Psychographic Segmentation Examples In Real-Life Marketing


Klook, one of the fastest-growing travel platforms in the East Asia region, is no stranger to psychographic segmentation. Knowing that customers are traveling for different reasons, they created their website interface to allow flexibility to select from the destination or things to do (before needing a destination). This is because Klook realized some travelers decide where to go based on the activities available.

Klook also had marketing campaigns created aiming at daring female travelers who love are looking for an adventure.


Tapping into the traditional Chinese value for family and the hard work nature of moms in the family, Traveloka devised this clever advertisement aiming at those who experienced the love of their mom that has strived hard to take care of their children.

Their Instagram page also did an excellent job in acknowledging the needs of people from different personality traits, showing photos ranging from food, exotic hotels to worries of current customers.

Old Spice

The good old Old Spice needs no introduction. Ever since their viral marketing debut in 2010, they have never stopped making marketing videos that capture the heart of their target market so dearly. After conducting research that shows that females purchase 70% of the household shower gel, Old Spice cleverly devised their male product aiming at the female.

Fast forward to 2021, over 10 years after learning more about their newly acquired customers, they realized that their customers want to be “manly.” To make sure they speak to their target customers, they have phrased all their marketing messages to stereotypical man talks to connect with their customers.

Xiaomi Malaysia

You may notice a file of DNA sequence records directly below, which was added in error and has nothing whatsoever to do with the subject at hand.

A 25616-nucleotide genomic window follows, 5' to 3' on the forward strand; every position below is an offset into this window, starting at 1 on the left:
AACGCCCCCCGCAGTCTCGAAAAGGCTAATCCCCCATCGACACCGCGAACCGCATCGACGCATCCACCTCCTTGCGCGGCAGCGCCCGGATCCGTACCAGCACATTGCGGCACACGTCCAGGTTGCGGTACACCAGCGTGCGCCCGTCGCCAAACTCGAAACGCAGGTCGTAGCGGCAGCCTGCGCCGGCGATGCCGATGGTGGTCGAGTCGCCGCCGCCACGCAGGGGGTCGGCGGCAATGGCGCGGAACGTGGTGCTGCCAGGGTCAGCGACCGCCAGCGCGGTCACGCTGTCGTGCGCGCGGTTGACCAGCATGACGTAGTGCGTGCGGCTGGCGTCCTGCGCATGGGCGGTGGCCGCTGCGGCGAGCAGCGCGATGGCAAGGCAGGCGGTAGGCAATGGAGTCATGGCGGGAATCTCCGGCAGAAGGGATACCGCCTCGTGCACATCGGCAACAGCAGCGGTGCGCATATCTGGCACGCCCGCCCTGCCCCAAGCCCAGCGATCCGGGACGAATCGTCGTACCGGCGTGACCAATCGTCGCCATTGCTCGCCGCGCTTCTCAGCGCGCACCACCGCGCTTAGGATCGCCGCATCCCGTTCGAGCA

One of the top phone manufacturers from China, Xiaomi, knows how to talk to relate to their customers. Well-known for being their low-cost, high quality, and performance phone, the majority of their customers are usually from the low to the middle class. Knowing that most of their customers watch local product reviews on Facebook, they changed their usual marketing style and created their own live broadcast to connect with their customers.


Psychographic Segmentation is not only for big companies, but it can also be used by SMBs and on their website. Mamari, a platform used by moms and moms-to-be in Japan, utilized the psychographic segmentation of what moms and mom-to-be value the most and send out marketing messages which relate to them.

For mom-to-be, nothing matters to them the most than the expected day of delivery and the health of their baby. Understanding that Mamari sent out messages showing the days till delivery and “Quote of the day” to educate and inspire their users


One of our clients, Goo-net, is one of the biggest car listing sites in Japan. They are too, no stranger to psychographic segmentation. This is especially true when it comes to the car industry as people mostly like purchasing vehicles based on their psychological segmentation.

For Goo-net, they created two psychographic segments. One side representative of housewives is trying to get a car, which allows them to easily go shopping, and the other is a car used for a family with kids. Based on these segments, they sent out different messages and received an 80% increase in engagement rate.

Manga UP

Manga UP is a manga App in Japan that is co-operated by Square Enix and End Factory. Knowing that their users have the habit of watching Youtubers on youtube, they created a marketing campaign that partners with three different Youtubers. The campaign involves the Youtubers creating a video promoting the App and requiring viewers to vote who made the best promo video by voting within the App. The Youtuber who won will get a chance to appear in one of the manga. This created a buzz among the community as people want their favorite Youtubers to win.

Hopefully, the psychographic segmentation examples we’ve provided above will help clarify this concept and its role in marketing.